Listen to Episode 18 – both parts! – on PodBean (and Part 2), Spotify, YouTube, or that other place you get podcasts!
This episode topic comes requested by Mac, but we couldn’t bear to squeeze it into just one episode! We discuss the fascinating, complicated, and deeply personal story of Human Evolution.
In the News (from Part 1):
Plesiosaurs’ Four-Flippered Swimming
Researchers built a plesiosaur robot to demonstrate how these marine reptiles’ four flippers could most efficiently navigate the water. [Report]
The Life of a Dodo
Cutting through dodo bones allowed researchers to identify the yearly habits of dodos, including their molting and breeding seasons! [Report]
Eating With Weird Whale Teeth
A statistical analysis of the bizarre teeth of ancient whales suggests they were built best for slicing through prey, not filter-feeding as has been proposed. [Report]
Mutations and the Path of Evolution
A study reconstructed the ancestral form of hormone receptor proteins, and discovered that a key mutation was one of several hundred options, each with their own unique consequences. [Report]
Hominin News! (from Part 2):
Neanderthal Tooth Gunk
An analysis of the DNA from Neanderthal tooth plaque reveals not only what they were eating, but hints at the ways they may have been using plants and interacting with our own species. [Report]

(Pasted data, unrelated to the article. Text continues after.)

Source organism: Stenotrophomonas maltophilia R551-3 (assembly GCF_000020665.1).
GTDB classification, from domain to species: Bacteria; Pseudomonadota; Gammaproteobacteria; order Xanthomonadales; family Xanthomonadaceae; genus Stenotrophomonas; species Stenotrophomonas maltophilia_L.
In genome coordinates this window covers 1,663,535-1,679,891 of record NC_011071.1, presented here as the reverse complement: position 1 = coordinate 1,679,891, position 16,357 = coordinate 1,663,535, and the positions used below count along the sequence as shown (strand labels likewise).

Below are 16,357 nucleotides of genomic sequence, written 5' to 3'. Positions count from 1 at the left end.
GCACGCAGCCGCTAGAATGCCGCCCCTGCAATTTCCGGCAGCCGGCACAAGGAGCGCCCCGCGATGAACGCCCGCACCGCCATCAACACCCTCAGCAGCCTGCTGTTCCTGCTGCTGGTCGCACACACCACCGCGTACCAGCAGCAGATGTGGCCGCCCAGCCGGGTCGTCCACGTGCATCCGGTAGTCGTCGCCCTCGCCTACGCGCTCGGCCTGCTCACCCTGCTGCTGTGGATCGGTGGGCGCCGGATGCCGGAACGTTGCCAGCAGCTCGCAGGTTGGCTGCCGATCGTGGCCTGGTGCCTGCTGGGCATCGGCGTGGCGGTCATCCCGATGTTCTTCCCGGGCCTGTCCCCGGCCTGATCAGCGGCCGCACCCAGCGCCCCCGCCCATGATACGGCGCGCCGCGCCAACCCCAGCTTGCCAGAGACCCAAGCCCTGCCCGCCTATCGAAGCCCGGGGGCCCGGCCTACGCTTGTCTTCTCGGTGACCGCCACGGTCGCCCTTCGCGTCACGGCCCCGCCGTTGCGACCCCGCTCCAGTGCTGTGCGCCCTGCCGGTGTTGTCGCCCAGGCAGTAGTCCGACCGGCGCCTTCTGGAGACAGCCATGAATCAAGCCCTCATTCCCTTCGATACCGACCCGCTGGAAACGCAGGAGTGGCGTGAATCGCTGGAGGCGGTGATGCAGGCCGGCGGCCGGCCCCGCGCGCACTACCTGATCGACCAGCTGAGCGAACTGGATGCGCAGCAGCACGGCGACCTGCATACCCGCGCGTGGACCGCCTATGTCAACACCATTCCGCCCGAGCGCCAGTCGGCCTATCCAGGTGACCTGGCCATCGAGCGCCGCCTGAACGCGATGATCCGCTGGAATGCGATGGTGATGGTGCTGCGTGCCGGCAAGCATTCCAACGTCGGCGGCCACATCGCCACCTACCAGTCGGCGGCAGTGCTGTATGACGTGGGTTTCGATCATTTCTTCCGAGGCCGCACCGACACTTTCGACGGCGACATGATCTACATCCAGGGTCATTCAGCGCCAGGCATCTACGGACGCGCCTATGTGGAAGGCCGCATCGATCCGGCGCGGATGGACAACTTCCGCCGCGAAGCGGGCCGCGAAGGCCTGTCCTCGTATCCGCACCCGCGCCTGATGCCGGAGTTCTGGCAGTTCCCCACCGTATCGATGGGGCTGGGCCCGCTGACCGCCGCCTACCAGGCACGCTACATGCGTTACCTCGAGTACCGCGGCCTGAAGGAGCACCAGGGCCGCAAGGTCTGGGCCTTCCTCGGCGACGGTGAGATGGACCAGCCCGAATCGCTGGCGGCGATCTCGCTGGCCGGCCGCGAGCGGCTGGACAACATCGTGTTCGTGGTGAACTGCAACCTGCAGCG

Footprints from the Mediterranean may represent the earliest true bipedal hominins, but not only are they in Europe, they’re way older than expected! [Report]
Where Do the “Hobbits” Fit?
A new detailed analysis of the island dwarf Homo floresiensis suggests this species has much more ancient roots than we previously thought. [Report]
A Sugary Secret to Human History
Researchers have discovered that a certain sugar molecule leaves a signature in ancient bone, and might be able to add new details to the history of human evolution. [Report]
The Story of Us
Humans are animals. And mammals. And primates. And apes.
Many of the features we have are inherited along with other primates from the same ancestors, including our forward-facing eyes, three-color vision, grasping hands, big brains, small faces, complex social structures, and more.
More specifically, we fit right in among the Great Apes (orangutans, gorilas, and chimpanzees+bonobos). All of the species closer to Homo sapiens than to any other living species (all descended from a common ancestor we share with chimpanzees around 6-8 million years ago) are commonly referred to as hominins.
An Astounding Fossil Record
The fossil record is always limited, but there are few evolutionary sequences as well-represented as hominin evolution. Thousands of fossils representing well over a dozen species range from the very recent past back to 6 or 7 million years ago. The fossil data for human evolution is so extensive that paleontologists (and more specifically, paleoanthropologists) are able to ask detailed questions – and have detailed debates – that are simply not possible for other ancient life.
Across the spectrum of hominin evolution, the fossil record presents an incredible view of the transition from the more typical ape-like features of our ancestors to the human-like features we have today: gradual changes in the teeth, jaws, braincase, arms, legs, spine, and even behavior.